Nasty Fire in New Orleans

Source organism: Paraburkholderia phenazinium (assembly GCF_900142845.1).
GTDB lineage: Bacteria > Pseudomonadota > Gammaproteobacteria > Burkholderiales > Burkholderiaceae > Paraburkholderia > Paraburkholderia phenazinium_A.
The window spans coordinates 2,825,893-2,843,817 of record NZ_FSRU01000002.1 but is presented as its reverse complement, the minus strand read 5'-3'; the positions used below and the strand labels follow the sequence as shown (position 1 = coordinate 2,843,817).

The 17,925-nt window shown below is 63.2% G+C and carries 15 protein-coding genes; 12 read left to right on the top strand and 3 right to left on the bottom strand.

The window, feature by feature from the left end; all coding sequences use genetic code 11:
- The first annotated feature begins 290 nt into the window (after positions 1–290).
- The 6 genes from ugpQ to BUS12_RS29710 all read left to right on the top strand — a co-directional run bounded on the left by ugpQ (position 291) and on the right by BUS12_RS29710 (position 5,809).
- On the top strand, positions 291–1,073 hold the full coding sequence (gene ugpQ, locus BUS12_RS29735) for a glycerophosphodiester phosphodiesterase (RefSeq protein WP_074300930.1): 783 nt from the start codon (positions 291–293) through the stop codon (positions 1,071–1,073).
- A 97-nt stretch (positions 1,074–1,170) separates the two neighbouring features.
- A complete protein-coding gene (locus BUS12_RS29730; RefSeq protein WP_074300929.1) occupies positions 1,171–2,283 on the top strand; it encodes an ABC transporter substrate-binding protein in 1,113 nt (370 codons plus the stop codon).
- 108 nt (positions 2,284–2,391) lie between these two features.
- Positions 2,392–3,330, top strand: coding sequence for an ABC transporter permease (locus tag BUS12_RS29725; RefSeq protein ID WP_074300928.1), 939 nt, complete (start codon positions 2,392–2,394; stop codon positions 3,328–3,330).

Chief Pujol, of the New Orleans fire department, says that a recent fire in the Tulane Arcade, was “one of the hardest to fight that department has had to fight in many a day. The glass top of that arcade made it impossible for the men to know where to break through to get at the windows of the building on the side in which the fire was burning, and a number of those big glasses had to be punched through with ladders before the windows could finally be located. Such places as that should be constructed with a dark glass opposite the windows of the next building to indicate where entrance can be had, and thus avoid the loss of valuable time. As it was, the only possible way to fight was to follow the fire up the stairway. The smoke was kept in by the tin roof, and consequently settled, and the men had to fight through it for a time and then back out and go in again. Altogether, it was about the nastiest proposition to fight I have seen lately, and the loss of about $9,000 is remarkably small under the circumstances.” To Assistant Chief Jules Pujol was largely due the prompt and efficacious work done by the firemen. He was quite a distance off when he saw someone turn in the alarm. As soon as he was told the location of the fire he ran to the scene and set men and apparatus to work. The first piece of apparatus to arrive was a chemical engine. It was followed immediately by two steamers. The assistant chief at once got two leads of hose run into the burning building and thus really saved the day.